My wife, Marie nearly fainted when she heard I was staying in a youth hostel at Ivinghoe in Buckinghamshire, England, in October 1993 on my walk from London to Birmingham on the Grand Union Canal tow path.
Not that there was anything improper about it, because people of any age can stay in youth hostels. (I had just turned 41).
She just thought I would not be adventurous enough.
Well. I never!
It was the fourth night of my 10 day trek, with night three having been spent in a hotel (more along the lines of what Marie expected) in King’s Langley, Hertfordshire.
Soon after I left King’s Langley, I passed the Ovaltine factory, where a worker was enjoying a hot drink – probably coffee. Well you would get sick of the free Ovaltine, wouldn’t you! I know I got sick of Lucozade, when I worked at their Brentford factory in West London in 1978.
The Kodak building at Hemel Hempstead came into view, and memories flooded back of Marie and I going there in 1978, to get our European slides developed. Still have them. And the Rollei Projector still works.
My (walk) guide book (written by Anthony Burton and Neil Curtis) described the Albion pub as a friendly place, so I popped in for a coffee. It was before opening time, but the cleaning lady let me in and the barmaid sold me a coffee for 70p. From the posters that adorned the walls, this was a music pub.
At Boxmoor Top Lock I chatted to a keen nature photographer, who was cycling this part of the canal path. When I reached the Three Horseshoes pub, in the hamlet of Winkwell, there he was again. He wanted to photograph me and send it on to a friend in Australia! What do you say? I allowed him the privilege, and didn’t see him again after that, which may have been a good thing.
The Three Horseshoes, which dates from 1535, was a great pub in a pleasant location, and the menu looked pretty good, with the steak and ale pie (four pounds 55p) catching my eye. The staff were friendly as well.
Next stop was the Rising Sun, Berkhamsted, which was once a grocer’s and alehouse, before being granted a full spirit licence. I had to show self control as I carried on, because there were pubs everywhere on this stretch of the canal.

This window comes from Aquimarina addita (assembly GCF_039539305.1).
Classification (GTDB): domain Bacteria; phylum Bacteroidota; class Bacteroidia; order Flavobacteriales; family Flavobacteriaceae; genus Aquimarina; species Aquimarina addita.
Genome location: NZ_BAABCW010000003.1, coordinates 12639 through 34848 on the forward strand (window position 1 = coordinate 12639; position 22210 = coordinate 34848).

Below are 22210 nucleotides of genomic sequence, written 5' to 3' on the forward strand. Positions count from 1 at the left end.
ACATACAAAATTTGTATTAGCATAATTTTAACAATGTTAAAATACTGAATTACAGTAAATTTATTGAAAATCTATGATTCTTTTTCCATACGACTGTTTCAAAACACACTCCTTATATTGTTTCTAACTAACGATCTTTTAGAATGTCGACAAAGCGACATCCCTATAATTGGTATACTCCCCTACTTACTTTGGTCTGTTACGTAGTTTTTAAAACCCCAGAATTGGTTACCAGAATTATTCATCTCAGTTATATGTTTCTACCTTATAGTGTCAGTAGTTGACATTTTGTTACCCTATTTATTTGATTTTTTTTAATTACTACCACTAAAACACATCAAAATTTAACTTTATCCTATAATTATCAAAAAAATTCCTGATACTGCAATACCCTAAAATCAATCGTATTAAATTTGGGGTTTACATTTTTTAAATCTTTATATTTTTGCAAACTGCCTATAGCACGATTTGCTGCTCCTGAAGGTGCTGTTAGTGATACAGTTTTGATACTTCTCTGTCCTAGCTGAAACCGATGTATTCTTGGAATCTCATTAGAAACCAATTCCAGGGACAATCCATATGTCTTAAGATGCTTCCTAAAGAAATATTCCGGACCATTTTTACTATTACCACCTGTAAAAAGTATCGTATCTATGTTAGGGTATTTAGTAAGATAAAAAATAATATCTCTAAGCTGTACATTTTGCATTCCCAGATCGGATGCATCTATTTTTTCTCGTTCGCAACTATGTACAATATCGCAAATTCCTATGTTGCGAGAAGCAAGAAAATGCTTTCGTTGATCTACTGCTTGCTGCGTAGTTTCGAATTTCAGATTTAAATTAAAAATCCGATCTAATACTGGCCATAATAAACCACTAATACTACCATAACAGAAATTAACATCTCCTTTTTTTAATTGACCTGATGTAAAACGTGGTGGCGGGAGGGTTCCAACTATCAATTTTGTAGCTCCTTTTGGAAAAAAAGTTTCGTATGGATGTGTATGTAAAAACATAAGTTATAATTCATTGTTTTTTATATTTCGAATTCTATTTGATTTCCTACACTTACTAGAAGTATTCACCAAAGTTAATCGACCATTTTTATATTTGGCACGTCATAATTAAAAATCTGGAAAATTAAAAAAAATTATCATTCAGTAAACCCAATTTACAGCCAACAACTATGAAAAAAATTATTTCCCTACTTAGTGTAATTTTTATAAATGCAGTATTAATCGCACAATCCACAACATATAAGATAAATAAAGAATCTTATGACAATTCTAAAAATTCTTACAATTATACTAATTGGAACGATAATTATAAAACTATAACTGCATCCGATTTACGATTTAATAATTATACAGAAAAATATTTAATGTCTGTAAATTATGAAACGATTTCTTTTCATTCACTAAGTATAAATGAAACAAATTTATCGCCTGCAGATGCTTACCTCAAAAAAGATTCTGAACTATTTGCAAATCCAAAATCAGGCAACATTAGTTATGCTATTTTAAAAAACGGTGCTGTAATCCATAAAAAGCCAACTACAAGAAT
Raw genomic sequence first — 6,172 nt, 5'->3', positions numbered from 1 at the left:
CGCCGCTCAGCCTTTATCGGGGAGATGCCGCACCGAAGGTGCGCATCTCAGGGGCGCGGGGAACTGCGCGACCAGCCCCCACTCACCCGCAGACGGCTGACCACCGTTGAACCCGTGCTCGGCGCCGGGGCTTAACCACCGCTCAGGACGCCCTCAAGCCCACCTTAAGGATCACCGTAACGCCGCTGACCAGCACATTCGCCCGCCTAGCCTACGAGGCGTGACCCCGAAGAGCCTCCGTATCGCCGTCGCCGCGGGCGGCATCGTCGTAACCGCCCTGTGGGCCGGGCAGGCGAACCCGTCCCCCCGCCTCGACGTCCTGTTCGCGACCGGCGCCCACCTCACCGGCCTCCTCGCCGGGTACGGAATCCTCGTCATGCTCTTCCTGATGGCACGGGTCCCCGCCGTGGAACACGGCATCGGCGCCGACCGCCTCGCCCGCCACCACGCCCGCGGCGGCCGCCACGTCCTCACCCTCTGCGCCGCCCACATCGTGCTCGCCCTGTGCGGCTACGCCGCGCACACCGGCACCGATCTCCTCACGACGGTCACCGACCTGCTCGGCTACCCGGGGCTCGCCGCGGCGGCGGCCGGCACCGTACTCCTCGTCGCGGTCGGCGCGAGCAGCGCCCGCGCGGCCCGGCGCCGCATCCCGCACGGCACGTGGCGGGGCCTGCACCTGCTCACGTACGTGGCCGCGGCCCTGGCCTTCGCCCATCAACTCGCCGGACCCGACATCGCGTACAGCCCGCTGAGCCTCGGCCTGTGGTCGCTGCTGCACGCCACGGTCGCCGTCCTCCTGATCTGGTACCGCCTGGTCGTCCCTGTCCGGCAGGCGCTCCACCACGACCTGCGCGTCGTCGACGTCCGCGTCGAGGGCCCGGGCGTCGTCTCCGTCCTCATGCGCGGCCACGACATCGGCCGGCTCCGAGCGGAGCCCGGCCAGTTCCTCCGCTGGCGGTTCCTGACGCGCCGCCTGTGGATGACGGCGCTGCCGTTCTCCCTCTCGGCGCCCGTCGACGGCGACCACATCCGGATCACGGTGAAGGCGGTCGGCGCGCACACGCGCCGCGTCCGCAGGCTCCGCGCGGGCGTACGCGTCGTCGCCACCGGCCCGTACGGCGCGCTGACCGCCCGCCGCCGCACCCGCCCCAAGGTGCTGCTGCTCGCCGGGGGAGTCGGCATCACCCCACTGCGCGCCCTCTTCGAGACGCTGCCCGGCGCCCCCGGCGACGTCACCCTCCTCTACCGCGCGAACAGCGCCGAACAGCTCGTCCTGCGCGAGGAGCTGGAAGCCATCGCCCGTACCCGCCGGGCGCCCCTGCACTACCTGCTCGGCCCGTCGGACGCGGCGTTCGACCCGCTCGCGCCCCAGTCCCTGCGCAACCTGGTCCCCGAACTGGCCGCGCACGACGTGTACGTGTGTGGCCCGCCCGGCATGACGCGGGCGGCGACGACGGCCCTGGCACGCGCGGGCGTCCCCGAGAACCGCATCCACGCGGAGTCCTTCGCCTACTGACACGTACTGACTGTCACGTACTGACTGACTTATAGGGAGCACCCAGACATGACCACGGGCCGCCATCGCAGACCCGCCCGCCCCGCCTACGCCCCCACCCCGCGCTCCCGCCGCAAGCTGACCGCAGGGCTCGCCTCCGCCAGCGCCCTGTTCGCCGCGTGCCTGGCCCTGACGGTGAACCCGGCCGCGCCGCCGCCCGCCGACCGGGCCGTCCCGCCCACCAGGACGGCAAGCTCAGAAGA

In Berkhamsted, I checked out the castle, which was an important Norman fortress, now in the care of English Heritage. William the Conqueror received the offer of the English Crown here, from Saxon bishops and nobles, in 1066. The castle stood between two moats, but only a few flint walls remain.
Berkhamsted was the birthplace of famous author, Graham Greene, who was educated at Berkamstead School, where his father was headmaster. ‘The Quiet American’ was the last Graham Greene book I read. My brother, Andrew is a great Graham Greene fan.
On leaving Berkamsted, there was a Government ‘Buffer Depot’, which held emergency food supplies, in the case of a national crisis, like a Chinese virus!!!
Long distance paths, the Ridgeway National Trail and Upper Icknield Way crossed the countryside here, as I walked from Berkhamsted to Tring, and then up the Marsworth flight of seven locks. At Tring there are five reservoirs, to supply the canal with water, from the nearby Chiltern Hills.
In the distance I could see Ivinghoe Beacon, a hill with the remains of an Iron Age fort.
I left the canal at the Ivinghoe Bridge, and walked past Vicarage and Ford End farms, over Whistle Brook, to Ivinghoe, a hill top village, where I checked into the youth hostel, which occupies ‘The Old Brewery House’.
I had a whole dorm to myself, and it was so much cheaper than hotel and bed and breakfast stays.  ‘How long has this been going on?’ I thought to myself.
I had dinner (smoked haddock) at The Kings Arms, before retiring. Ah. The peace and quiet.
The next morning, for my dues, I did the drying (after breakfast), while a lady from a family group (the only other people in the hostel) did the washing.
Then it was back to the canal for the next leg of the walk, to Stoke Bruerne in Northamptonshire. More on that at a later date.
For previous legs of the trip, refer to ‘Grand Union Canal Walk’ and ‘A Grand Pub Crawl’, this website.
1 Canal guide book
2 Ovaltine works, King’s Langley
3 The Kings Arms, Ivinghoe.

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